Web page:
Please notice that all the functions I am showing here are defined at a package level, I am not playing with useless enclosing instances at all since it’s FP and all the dependencies are passed in as function arguments or provided by the reader. There is no need to have enclosing instances containing this functions, since there is no state to keep on them. IMO, It’s key to understand that. OOP and FP designs are highly different.
The caller for the repo would be the Use Case most likely, where the business logic would be.
I just want to filter out some “non valid heroes” here so I can map over the data source returned computation and do it. Thanks to the fact that we are returning AsyncResults on all levels we can easily compose on top of it since it’s now a single type.
Presentation code could look like this:
I can map or flatMap over the Use Case result to apply mapping and effects, and even handle errors using the
handleErrorsWith function to apply error related effects on the view.
getSuperHeroes() and both side effect causing functions
displayGetHeroesError() would have a return type like the following:
AsyncResult<GetHeroesContext, Unit>, since the moment those get finally unfolded and their effects are run, they would be applying just side effects on the view.
So nothing is returned from an action like that. Therefore the
Unit type. And of course the
GetHeroesContext is just the type we are fixing here for the reader context, where the dependency bindings are defined.
Take a look on both side effect applying functions which are also using the power of bindings to do their work!
I’m mainly using bindings here to get access to the
Reader context where they view contract is defined as a dependency, and then apply effects on the view using it. So if I had to apply many different effects on the view I could just write one after another on this way.
Again a cool point is that all those computations are built on top of the UseCase already composed result. Which means effects are still not run. We keep deferring them until the view implementation decides it’s the right moment to run and unfold the whole call chain, finally performing all the computations and effects!
The view implementation would decide when to finally run the returned composed computation by the presentation layer. Some complexity related to how we are emulating Higher Kinds is still visible there (like the evidence function
ev(), but hopefully KEEP-87 will be eventually successful!. Don’t forget to upvote it :). Otherwise we will just keep the HK and Typeclasses emulation and keep iterating over it to make it easier to use.
What about testing?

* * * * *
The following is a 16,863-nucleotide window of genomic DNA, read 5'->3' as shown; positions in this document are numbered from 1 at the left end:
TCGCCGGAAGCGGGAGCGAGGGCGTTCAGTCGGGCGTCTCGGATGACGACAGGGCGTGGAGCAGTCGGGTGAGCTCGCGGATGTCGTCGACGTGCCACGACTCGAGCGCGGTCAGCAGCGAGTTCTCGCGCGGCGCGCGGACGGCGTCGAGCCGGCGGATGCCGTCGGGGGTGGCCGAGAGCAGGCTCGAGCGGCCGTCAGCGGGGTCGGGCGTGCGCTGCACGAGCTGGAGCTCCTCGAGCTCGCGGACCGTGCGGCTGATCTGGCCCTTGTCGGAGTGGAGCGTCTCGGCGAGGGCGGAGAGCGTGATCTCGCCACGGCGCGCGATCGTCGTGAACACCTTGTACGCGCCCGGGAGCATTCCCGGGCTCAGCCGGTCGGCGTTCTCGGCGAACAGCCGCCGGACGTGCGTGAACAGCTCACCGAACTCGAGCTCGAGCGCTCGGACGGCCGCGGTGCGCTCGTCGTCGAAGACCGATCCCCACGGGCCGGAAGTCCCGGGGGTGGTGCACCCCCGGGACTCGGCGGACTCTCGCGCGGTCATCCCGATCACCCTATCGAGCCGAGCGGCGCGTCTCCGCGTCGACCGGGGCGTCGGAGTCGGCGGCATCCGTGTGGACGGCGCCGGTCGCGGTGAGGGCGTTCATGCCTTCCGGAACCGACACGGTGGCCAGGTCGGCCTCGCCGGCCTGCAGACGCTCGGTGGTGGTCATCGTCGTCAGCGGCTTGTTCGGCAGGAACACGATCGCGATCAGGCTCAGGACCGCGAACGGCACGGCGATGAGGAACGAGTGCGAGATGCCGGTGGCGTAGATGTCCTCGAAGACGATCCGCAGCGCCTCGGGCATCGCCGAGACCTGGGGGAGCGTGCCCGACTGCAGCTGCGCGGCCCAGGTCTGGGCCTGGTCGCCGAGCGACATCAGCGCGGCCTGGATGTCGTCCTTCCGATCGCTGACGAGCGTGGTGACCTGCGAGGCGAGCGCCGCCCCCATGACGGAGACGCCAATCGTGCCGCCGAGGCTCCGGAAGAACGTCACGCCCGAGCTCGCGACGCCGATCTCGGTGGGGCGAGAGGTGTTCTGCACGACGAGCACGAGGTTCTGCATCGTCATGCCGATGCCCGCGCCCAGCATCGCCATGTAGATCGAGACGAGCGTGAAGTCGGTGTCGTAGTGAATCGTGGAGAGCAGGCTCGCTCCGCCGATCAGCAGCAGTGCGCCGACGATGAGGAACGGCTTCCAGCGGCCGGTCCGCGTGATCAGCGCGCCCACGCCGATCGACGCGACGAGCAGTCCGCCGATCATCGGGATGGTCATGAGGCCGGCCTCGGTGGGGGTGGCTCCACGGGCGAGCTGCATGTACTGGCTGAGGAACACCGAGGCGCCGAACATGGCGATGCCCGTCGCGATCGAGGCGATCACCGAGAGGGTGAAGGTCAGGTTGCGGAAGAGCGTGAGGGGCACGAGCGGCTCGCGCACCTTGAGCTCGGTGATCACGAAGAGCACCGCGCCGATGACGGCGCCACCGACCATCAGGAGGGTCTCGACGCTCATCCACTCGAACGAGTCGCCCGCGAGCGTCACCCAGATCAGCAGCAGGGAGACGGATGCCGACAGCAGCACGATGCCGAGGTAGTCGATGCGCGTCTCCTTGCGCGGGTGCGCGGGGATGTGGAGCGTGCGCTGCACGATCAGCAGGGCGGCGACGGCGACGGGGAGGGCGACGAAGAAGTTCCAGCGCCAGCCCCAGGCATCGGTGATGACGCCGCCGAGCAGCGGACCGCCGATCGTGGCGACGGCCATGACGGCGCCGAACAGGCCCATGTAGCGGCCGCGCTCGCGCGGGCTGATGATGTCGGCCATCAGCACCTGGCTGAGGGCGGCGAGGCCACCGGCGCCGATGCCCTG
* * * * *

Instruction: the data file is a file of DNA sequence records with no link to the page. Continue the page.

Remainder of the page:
Testing becomes trivial when you have a reader in place. In our case a reader transformer. You just need to provide a different context implementation that can be providing mocks for the required dependencies.
So you can keep exercising the real production code base and just pass a different context to assert over the whole system execution. Black box tests are quite ese on this scenario.
So let’s take a rapid look on how I am declaring the Reader context and we will be done. Promised!
This is just a way to build it, where I am kind of mimicking what we are using to build in Android with Dagger scopes per Application and Activity.
In the end it can be a sealed hierarchy that can be implemented in different ways depending on the scope. This approach helps us to define overridable global dependencies like the Android
Context, navigators, api clients or threading implementations. Those would be application scope dependencies most probably.
But all of them are completely overridable by any of the “sub-scopes” declared below. So you can easily add your own sealed class implementation for providing mocks by overriding properties or methods from the sealed class 🎉.
For activity scopes, you can also override context with the current activity one and provide a different instance for the view contract. You can easily provide all this since graphs / components are always created from the view implementation, the same way we do with Dagger.
Don’t forget to step into the sample repo, where a module called monad-transformers is showcasing this approach over a real Android app with a super heroes list and detail activities.
Remember that you can add me on Twitter to know more about this topic and many more. The hash is
And take a look to the previous post of the series if you still didn’t!
“You could touch the sky by building up your own temple, floor by floor, solving problems with mindfulness. Then you…medium.com
In the next post on this series I will write about an advanced FP style that can also be achieved using KΛTEGORY: Tagless Final. You will be able to know how to declare the complete computation tree based on abstract behaviors defined by Typeclasses, and how to provide implementation details later on passing concrete instances for those.
So it’s definitely going to be interesting. Stay tunned!